Wednesday 17 July 2024
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84 new homes approved for former Nottinghamshire allotment site

A former allotment site in Nottinghamshire which has become a hotbed for anti-social behaviour could be used for housing.

The land, in Broomhill Lane, Mansfield will become new housing after Mansfield District Council’s planning committee backed new plans.

The proposal was lodged by Persimmon Homes and will bring new life to land closed by the authority more than three years ago.

It will lead to four one-bedroom, 23 two-bedroom, 52 three-bedroom, three four-bedroom and two five-bedroom properties built on the empty land.

A site layout shows how the new access routes would work on the Broomhill Lane housing plans. Credit Persimmon Homes

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And a new through-road, connecting Broomhill Lane and Westfield Lane to Chesterfield Road via Mount Street and Albion Street, will be created through the site.

The new road was requested by Nottinghamshire County Council, the highways authority, as a way of dispersing traffic in different directions at peak times.

However, the planning committee meeting heard some concerns about this new route from nearby residents and some councillors.

Philip Tucker, who lives in Mount Street, told the meeting: “It’s a busy road which, at various times during the day, is completely full with parked cars.

“There are two other roads – Albion Street and Cannon Street – and they, too, at busy times are completely full. There’s nowhere else to park.

“There will be an increase in through traffic by using Mount Street to avoid the traffic lights and pedestrian crossing.

“The proposals will make the current congestion difficulties even worse and, in short, Mount Street’s capacity is not suited to this increase in through traffic.”

His concerns were echoed by Cllr Barry Answer (Mans Ind), who represents the Rufford ward and said: “It really is inappropriate to use that street as a through road.

“There are 84 homes with a minimum of 120 cars plus visitors. That’s a lot of people and I know for a fact those junctions near it are already awful in the morning and at night.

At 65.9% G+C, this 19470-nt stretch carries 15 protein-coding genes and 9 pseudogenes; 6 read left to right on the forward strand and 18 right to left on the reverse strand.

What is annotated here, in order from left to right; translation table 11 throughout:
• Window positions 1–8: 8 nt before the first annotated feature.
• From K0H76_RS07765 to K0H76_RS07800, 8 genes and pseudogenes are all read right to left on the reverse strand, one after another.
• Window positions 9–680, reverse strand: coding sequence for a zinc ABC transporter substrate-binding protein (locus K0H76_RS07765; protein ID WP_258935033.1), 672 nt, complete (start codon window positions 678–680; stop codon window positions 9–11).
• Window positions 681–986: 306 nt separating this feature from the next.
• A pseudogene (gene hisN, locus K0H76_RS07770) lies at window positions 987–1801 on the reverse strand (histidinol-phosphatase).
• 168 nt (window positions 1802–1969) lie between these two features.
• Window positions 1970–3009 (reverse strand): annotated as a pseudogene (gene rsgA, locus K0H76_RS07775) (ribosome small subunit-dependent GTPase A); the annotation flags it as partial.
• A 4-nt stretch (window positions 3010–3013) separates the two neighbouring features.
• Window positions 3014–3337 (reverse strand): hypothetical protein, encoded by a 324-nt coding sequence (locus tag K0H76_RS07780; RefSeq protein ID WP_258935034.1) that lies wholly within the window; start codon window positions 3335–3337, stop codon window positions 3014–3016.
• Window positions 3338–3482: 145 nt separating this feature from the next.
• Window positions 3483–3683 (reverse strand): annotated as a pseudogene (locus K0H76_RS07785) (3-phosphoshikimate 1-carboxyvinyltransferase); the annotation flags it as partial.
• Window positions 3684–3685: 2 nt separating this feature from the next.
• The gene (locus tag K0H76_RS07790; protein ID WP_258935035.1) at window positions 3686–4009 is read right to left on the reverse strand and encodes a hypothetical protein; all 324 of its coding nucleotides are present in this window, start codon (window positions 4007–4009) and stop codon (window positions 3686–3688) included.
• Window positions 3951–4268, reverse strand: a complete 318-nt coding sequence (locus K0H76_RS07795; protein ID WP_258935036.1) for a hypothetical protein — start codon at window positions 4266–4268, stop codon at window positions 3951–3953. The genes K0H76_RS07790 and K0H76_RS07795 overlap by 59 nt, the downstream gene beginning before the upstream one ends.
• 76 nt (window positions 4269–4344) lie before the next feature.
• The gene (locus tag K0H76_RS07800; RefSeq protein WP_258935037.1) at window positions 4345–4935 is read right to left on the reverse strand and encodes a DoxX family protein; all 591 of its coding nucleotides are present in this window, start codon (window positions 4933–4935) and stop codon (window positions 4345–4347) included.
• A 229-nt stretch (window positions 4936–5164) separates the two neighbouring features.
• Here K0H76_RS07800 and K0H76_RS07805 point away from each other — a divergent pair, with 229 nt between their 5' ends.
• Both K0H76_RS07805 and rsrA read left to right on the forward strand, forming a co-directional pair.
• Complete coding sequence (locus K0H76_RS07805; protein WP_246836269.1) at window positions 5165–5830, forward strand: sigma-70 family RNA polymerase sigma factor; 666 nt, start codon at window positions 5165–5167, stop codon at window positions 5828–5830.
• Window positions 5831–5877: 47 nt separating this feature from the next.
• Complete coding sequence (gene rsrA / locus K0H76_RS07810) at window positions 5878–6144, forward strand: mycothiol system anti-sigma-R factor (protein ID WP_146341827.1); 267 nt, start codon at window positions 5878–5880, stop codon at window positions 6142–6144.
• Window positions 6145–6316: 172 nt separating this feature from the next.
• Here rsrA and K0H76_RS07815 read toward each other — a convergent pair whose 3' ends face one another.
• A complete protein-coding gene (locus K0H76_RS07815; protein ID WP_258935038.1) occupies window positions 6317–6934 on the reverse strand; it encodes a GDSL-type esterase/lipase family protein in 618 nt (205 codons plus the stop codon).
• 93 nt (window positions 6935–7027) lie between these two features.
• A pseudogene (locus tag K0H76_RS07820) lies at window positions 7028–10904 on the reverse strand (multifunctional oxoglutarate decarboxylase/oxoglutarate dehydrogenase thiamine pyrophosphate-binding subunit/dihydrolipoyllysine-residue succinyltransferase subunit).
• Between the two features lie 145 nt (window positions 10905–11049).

“I think we’re building a lot more houses in a space that will create a lot more problems.”

However, George Breed, a spokesperson for Persimmon Homes, told the meeting the new connections were requested by the highways authority to limit wider traffic issues on nearby roads.

He said it will create new routes into the town, with no official objections from any major consultees relating to road safety.

“The highways authority doesn’t want cul-de-sac developments any more,” he said.

“It wants connectivity and – by opening up those two points of access and egress – it’s as much of a benefit to existing residents.

“They will have an alternative way of getting into and out of Mansfield without [using] Chesterfield Road.

“If you don’t need to go that way, you can go south onto Broomhill Lane.”

Martyn Saxton, the council’s head of planning, told councillors they could not refuse the plans based on traffic or road safety concerns due to there being no official objections on this matter.

“Officers could not substantiate a highway’s reason for refusal at appeal and there would be a risk of costs against the council,” he said.

A number of financial contributions were sought to mitigate the impact of the new housing.

This includes requesting eight affordable homes, £341,302 for secondary education and £78,765 for post-16 education.

A further £5,132 is requested towards an expanded household waste recycling centre, with £11,800 for bus stop improvements.

Healthcare facilities will get £45,517.50, with £1,498 per house being requested for road improvements.

This is in addition to £125,000 specifically for improvements to the Ladybrook and Westfield Lane junction.

And £73,380 will be spent on biodiversity at Berry Hill Park, with £1,100 per home to fund nearby public open space improvements.

The plan was backed with six votes for, two against and one abstention.

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